Welcome to the June 2011 edition of the e-Newsletter of the National Pro Bono Resource Centre. We welcome your feedback/contributions/ideas – please email [email protected]. In this edition, read about:
3. NEWS: A 75% salary increase for managers and principal solicitors of CLCs is recommended by a Mercer salary benchmarking report
5. REPORT: National Pro Bono Community Forum looks at unmet legal need of asylum seekers and the Aboriginal and Torres Strait Islander Legal Service
Law firms that have entered Deeds of Standing Offer in the common form with Commonwealth Departments since 2008 are required, by paragraph 4.1.3 of the deed, to report to the Office of Legal Services Coordination (OLSC) within 30 days of the end of financial year the total value of work undertaken for the Commonwealth and the amount of pro bono work performed by the firm, in that financial year.
Based on comments from the Centre’s law firms survey 2010 and from some firms to the Department and the Centre in relation to the Commonwealth’s Legal Services Expenditure Report 2010, the Centre made representations to the Attorney-General and his Department that the template should be reviewed and in particular should not allow firms to assign an arbitrary value to non-legal community work.
In response, OLSC has simplified the template for reporting by asking firms to report only on the amount of pro bono legal work done in the past 12 months and whether they are a signatory to the National Pro Bono Aspirational Target. The Department states that these changes will facilitate more accurate and meaningful reports. The revised template can be located here on the Attorney-General’s Department website.
The traditional barriers of adequate professional indemnity insurance, and lack of a practising certificate authorising this work, have been overcome in New South Wales and Queensland by regulatory change, but not in Victoria where these barriers continue to exist.
However, there are a surprisingly diverse range of solutions where in-house counsel have become involved.
The National Pro Bono Resource Centre has approved thirteen pro bono projects under the National Pro Bono Professional Indemnity Scheme since it was introduced on 1 July 2009, eleven of these based in NSW. The ideas for the projects have come from the applicants many of whom are in-house counsel.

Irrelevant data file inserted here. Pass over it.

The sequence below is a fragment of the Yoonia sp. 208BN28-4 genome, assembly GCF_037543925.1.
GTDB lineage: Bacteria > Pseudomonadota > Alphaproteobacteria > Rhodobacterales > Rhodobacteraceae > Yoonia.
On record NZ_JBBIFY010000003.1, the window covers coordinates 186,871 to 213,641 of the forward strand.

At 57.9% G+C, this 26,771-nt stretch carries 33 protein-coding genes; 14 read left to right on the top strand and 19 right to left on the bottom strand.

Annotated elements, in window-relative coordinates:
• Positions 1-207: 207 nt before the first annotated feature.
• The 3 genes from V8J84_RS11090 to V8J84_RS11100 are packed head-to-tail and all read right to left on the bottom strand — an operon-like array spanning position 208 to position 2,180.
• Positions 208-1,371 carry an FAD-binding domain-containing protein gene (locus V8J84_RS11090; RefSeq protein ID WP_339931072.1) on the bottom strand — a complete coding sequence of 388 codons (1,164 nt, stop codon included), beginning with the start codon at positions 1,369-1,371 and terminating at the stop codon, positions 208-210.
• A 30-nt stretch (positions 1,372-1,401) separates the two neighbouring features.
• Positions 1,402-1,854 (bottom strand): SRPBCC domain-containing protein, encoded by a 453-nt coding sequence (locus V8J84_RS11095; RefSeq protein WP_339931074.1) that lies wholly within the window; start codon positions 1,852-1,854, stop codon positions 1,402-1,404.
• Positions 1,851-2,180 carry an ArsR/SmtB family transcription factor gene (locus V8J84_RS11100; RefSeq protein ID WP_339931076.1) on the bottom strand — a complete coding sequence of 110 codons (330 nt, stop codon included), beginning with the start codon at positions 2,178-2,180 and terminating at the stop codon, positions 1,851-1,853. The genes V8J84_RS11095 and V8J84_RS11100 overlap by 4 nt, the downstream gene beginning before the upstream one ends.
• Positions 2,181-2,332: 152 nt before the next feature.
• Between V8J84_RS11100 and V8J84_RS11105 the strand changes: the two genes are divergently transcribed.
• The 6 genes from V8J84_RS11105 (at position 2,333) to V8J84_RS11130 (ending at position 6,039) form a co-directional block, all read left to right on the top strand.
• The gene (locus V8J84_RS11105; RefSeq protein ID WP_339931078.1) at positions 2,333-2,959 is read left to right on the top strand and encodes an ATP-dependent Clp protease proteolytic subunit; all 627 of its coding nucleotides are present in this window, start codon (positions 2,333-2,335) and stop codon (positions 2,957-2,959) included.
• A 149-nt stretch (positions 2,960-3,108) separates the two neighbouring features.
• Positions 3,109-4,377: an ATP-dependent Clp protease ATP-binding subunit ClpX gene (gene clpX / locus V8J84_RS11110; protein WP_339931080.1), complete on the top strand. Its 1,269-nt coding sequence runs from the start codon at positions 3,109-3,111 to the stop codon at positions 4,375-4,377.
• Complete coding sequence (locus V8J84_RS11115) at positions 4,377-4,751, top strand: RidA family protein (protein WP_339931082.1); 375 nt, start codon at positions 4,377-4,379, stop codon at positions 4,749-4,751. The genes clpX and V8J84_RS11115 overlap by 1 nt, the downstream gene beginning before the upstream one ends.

The scheme provides professional indemnity insurance cover without charge to lawyers and paralegals who wish to work on an approved pro bono project.
The Scheme also provides a special National Pro Bono Project letterhead to facilitate individual lawyers to undertake the work and to make clear that their employer is not providing the legal advice. Two examples of approved projects are the legal work for the Brainchild Foundation, a charity that assists children with brain tumours, being done by lawyer Peter Feros from Flight Centre, or the legal work for the Karma Currency Foundation, a charitable non-for-profit that seeks to revitalize the philanthropic landscape in Australia by facilitating individuals and organisations charitable givings, being done by Sarah Turner, General Counsel for SMS Management & Technology Ltd.
Working with existing Referral Schemes
Lawyers from Westpac Banking Corporation’s Counsel & Secretariat team have been looking for opportunities to develop a pro bono initiative for some time and, having launched a limited program in partnership with panel firm Gilbert & Tobin, have recently decided to expand the initiative to take on referrals from the Public Interest Law Clearing House in NSW from not-for-profit organisations seeking various forms of governance and commercial advice. PI insurance for Westpac’s pro bono initiative is provided by the National Pro Bono PI Insurance Scheme. The Westpac team is now exploring further expansion of their pro bono initiative to encompass direct referrals from charities and indigenous and community organisations with which the bank already has an existing relationship.
Kathryn Robertson, Corporate Counsel at Ramsay Health Care, with members of her legal team and Michelle Maynard, Senior Legal Counsel at Perpetual and 11 lawyers from her team, are all taking referrals from the Cancer Council Legal Referral Service. These come from right across NSW being referred from hospitals and medical centres specializing in cancer patients. This service is expanding out of NSW. The areas of law and practice most involved are wills and powers of attorney; early access to superannuation; mortgage hardship and other consumer credit problems; insurance; employment and family law advice relating to parenting arrangements following the death of a primary carer.